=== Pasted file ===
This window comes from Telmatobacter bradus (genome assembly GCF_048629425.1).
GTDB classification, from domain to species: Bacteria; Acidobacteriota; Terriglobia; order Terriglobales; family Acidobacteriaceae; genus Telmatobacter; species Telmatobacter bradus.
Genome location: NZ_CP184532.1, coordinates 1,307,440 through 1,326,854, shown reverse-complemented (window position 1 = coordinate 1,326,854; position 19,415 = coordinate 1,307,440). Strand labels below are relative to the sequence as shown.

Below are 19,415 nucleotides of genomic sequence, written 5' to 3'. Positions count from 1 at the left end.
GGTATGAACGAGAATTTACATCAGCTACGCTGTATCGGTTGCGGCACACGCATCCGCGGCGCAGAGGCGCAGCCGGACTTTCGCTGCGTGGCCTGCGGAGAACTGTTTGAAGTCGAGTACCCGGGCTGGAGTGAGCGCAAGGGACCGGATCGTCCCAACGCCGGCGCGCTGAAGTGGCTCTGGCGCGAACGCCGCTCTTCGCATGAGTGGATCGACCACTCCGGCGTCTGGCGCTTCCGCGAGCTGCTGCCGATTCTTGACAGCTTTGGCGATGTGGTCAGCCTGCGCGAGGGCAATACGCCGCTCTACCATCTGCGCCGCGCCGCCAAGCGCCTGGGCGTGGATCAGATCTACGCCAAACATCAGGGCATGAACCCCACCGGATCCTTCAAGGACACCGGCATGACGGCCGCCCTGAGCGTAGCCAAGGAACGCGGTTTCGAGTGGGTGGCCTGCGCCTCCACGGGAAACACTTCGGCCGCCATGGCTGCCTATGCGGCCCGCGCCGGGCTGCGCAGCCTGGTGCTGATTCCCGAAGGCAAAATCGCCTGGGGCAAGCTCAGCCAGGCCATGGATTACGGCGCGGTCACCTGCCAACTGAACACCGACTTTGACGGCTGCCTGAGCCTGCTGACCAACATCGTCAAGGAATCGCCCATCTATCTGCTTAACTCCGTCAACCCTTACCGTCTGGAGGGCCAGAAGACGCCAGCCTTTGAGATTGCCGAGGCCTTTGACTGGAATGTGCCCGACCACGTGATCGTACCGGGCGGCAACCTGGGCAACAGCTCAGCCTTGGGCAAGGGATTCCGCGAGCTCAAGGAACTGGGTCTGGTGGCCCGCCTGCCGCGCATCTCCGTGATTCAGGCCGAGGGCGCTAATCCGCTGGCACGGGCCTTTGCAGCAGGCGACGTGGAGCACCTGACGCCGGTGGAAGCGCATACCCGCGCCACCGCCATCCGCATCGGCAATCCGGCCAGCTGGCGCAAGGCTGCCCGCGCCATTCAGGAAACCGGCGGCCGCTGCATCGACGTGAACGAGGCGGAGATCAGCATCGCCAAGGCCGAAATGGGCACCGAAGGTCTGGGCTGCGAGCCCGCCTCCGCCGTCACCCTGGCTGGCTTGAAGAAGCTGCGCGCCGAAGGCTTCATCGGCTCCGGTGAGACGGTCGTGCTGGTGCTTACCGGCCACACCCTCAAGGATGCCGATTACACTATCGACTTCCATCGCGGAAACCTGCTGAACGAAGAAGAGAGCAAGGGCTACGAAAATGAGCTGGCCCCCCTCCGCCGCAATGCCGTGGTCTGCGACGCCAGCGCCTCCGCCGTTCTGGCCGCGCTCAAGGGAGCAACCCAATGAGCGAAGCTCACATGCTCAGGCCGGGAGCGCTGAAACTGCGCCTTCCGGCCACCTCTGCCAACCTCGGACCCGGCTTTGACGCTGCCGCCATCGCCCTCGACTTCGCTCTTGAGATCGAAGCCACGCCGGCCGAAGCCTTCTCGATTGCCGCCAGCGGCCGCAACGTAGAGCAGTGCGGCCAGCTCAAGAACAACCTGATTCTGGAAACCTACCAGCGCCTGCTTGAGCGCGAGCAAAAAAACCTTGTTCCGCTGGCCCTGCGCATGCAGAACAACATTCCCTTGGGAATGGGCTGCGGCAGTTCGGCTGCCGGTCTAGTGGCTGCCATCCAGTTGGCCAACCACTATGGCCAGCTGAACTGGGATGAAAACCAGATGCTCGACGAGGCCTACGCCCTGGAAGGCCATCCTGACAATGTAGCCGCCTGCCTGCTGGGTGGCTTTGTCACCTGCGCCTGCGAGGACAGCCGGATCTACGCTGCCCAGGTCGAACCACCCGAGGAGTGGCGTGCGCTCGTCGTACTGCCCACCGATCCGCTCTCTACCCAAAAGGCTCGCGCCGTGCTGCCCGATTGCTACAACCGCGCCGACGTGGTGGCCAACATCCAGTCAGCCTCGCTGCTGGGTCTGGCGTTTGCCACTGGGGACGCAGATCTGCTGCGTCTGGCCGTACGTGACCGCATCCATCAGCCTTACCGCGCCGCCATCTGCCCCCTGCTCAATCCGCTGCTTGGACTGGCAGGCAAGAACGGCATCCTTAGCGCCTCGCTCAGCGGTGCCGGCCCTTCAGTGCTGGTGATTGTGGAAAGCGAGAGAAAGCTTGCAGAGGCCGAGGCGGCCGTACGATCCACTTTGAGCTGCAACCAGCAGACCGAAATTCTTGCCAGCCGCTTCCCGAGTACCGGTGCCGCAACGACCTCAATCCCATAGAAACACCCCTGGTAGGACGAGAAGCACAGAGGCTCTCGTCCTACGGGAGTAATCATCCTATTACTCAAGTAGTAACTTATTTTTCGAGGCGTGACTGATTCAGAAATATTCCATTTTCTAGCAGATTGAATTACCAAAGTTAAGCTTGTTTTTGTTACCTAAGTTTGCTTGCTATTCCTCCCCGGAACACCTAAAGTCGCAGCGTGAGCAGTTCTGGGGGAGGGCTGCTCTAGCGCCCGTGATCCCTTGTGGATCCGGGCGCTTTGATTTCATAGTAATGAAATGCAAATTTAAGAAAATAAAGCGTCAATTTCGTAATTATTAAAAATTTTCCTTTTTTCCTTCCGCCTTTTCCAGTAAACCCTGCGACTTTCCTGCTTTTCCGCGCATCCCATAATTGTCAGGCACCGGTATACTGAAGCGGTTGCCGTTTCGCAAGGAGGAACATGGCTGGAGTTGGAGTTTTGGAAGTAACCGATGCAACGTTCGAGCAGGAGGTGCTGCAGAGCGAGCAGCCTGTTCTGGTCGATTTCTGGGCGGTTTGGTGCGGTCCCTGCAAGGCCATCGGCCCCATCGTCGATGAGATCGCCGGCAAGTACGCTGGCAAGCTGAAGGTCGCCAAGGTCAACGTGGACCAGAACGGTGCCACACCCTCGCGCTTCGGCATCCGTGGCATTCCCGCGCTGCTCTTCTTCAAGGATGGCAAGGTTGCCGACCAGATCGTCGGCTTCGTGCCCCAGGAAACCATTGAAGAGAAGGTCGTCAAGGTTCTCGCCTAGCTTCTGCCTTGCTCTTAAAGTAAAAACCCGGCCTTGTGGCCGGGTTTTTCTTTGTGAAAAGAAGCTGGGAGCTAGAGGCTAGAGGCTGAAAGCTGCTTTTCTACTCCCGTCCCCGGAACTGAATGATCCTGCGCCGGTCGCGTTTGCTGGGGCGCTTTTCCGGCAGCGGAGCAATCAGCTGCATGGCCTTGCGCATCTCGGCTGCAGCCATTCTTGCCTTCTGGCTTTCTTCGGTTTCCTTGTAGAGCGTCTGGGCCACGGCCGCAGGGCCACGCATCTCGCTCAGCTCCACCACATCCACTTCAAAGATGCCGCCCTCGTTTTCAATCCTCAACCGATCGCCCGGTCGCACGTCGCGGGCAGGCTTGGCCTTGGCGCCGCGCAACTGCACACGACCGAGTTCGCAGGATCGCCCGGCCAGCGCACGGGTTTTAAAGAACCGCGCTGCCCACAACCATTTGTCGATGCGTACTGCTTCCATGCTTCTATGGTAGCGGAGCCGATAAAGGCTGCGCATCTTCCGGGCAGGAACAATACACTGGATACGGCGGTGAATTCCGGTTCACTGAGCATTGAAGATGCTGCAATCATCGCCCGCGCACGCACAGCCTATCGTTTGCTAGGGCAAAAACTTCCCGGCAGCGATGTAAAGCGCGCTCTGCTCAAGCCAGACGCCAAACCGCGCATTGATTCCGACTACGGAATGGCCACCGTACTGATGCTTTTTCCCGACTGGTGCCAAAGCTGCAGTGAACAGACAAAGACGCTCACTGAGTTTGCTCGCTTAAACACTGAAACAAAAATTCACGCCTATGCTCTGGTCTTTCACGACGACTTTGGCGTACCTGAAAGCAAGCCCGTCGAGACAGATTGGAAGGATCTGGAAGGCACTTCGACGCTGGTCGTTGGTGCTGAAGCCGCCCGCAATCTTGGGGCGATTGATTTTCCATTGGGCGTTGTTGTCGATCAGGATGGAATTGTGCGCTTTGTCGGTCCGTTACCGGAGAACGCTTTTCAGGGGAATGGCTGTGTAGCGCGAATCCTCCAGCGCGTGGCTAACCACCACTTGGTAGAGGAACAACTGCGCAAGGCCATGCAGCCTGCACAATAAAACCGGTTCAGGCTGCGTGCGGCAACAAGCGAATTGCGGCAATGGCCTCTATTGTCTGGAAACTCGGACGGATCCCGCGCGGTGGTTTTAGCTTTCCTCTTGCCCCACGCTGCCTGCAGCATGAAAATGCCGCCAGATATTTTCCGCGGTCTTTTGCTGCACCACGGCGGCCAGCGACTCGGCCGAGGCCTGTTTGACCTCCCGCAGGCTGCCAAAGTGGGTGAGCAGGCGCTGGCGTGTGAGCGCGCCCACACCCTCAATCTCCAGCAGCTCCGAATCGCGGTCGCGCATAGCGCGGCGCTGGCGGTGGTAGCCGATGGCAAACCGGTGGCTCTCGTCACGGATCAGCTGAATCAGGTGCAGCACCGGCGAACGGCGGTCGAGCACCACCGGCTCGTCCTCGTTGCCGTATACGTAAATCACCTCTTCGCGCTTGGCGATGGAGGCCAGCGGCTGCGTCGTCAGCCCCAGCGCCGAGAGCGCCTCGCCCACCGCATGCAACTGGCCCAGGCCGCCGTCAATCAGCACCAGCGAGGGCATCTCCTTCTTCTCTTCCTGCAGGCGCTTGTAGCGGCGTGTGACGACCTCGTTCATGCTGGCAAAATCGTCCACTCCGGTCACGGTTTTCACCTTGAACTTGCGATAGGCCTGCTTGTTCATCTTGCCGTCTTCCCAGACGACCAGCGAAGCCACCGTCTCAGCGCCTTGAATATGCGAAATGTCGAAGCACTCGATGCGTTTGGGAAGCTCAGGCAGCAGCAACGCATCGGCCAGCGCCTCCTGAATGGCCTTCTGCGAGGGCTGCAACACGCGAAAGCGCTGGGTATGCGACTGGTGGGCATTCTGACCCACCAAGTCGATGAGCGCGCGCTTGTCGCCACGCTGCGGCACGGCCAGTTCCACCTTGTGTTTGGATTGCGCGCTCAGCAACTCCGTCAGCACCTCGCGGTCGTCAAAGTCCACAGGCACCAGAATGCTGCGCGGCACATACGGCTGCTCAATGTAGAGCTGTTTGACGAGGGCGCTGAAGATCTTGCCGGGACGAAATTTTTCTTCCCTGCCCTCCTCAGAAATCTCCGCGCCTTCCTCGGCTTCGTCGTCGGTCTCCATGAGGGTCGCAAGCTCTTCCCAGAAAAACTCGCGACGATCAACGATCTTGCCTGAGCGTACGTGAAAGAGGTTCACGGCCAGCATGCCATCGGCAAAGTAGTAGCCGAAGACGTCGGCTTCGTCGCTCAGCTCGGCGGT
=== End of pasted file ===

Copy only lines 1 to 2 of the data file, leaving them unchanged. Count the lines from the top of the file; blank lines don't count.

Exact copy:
This window comes from Telmatobacter bradus (genome assembly GCF_048629425.1).
GTDB classification, from domain to species: Bacteria; Acidobacteriota; Terriglobia; order Terriglobales; family Acidobacteriaceae; genus Telmatobacter; species Telmatobacter bradus.